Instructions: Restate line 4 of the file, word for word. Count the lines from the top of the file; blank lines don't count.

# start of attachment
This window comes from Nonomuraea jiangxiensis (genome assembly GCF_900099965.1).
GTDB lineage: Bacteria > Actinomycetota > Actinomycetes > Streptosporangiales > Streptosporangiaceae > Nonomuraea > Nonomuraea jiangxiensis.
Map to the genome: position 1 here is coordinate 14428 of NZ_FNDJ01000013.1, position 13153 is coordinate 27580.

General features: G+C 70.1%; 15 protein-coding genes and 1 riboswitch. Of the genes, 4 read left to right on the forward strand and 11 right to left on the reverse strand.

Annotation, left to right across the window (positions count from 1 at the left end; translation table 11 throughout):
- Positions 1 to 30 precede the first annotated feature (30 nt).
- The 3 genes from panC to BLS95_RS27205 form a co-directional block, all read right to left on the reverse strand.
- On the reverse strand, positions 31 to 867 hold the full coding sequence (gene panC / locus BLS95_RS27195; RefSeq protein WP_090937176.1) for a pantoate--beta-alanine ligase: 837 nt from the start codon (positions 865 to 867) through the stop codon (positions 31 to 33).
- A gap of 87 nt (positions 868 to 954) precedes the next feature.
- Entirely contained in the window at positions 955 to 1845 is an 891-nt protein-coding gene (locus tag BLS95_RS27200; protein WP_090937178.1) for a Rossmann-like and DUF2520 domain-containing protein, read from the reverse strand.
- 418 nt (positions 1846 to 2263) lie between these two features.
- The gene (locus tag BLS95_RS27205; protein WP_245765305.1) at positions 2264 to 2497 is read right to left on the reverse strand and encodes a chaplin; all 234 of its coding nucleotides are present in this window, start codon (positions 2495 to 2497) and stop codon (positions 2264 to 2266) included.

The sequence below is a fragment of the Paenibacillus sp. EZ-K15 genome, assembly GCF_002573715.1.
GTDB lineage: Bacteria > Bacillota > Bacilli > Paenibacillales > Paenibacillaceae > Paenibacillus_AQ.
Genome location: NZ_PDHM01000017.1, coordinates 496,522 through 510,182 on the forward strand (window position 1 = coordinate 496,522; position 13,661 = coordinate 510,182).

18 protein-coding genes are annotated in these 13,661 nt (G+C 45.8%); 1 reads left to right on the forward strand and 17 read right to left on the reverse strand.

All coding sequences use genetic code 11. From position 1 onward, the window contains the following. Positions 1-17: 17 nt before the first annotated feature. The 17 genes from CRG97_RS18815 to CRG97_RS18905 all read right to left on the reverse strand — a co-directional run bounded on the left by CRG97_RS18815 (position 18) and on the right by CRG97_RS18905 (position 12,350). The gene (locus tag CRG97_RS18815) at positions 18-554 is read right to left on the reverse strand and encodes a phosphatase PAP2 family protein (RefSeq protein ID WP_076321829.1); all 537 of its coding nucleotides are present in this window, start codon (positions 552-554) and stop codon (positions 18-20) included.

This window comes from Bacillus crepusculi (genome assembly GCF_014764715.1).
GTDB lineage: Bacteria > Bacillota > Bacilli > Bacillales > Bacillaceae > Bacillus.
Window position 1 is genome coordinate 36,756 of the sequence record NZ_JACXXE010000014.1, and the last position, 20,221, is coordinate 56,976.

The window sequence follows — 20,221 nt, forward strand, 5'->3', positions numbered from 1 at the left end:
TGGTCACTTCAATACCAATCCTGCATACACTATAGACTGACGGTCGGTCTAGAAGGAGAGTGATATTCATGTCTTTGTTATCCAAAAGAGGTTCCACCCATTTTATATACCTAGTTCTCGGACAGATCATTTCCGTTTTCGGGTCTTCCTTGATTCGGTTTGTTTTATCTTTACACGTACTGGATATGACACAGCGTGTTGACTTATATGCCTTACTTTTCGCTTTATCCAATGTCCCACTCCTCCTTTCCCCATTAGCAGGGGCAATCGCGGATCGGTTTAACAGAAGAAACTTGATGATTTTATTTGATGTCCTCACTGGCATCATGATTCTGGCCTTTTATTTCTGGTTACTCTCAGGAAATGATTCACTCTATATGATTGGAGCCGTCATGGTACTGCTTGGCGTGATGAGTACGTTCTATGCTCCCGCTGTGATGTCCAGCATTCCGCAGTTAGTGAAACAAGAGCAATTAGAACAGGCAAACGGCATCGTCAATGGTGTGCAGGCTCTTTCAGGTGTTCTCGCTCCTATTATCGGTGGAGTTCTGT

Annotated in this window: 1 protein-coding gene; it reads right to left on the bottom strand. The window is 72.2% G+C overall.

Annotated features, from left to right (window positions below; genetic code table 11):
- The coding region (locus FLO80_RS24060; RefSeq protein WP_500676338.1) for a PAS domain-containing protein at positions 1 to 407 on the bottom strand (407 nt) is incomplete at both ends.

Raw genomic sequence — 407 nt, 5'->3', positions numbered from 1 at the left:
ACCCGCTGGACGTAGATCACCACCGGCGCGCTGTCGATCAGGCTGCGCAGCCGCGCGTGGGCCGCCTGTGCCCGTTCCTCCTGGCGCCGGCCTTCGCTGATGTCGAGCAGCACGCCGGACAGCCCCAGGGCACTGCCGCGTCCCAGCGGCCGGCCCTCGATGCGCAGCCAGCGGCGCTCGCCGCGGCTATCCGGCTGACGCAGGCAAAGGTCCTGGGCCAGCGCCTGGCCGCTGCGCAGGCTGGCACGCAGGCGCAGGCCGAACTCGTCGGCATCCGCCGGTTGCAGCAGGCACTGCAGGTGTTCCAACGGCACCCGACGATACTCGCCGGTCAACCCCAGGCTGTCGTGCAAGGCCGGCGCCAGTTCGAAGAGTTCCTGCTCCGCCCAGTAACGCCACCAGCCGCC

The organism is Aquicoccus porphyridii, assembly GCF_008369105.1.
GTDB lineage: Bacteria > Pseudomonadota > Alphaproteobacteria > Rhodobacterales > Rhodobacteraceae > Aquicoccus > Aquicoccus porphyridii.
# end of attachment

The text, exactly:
General features: G+C 70.1%; 15 protein-coding genes and 1 riboswitch. Of the genes, 4 read left to right on the forward strand and 11 right to left on the reverse strand.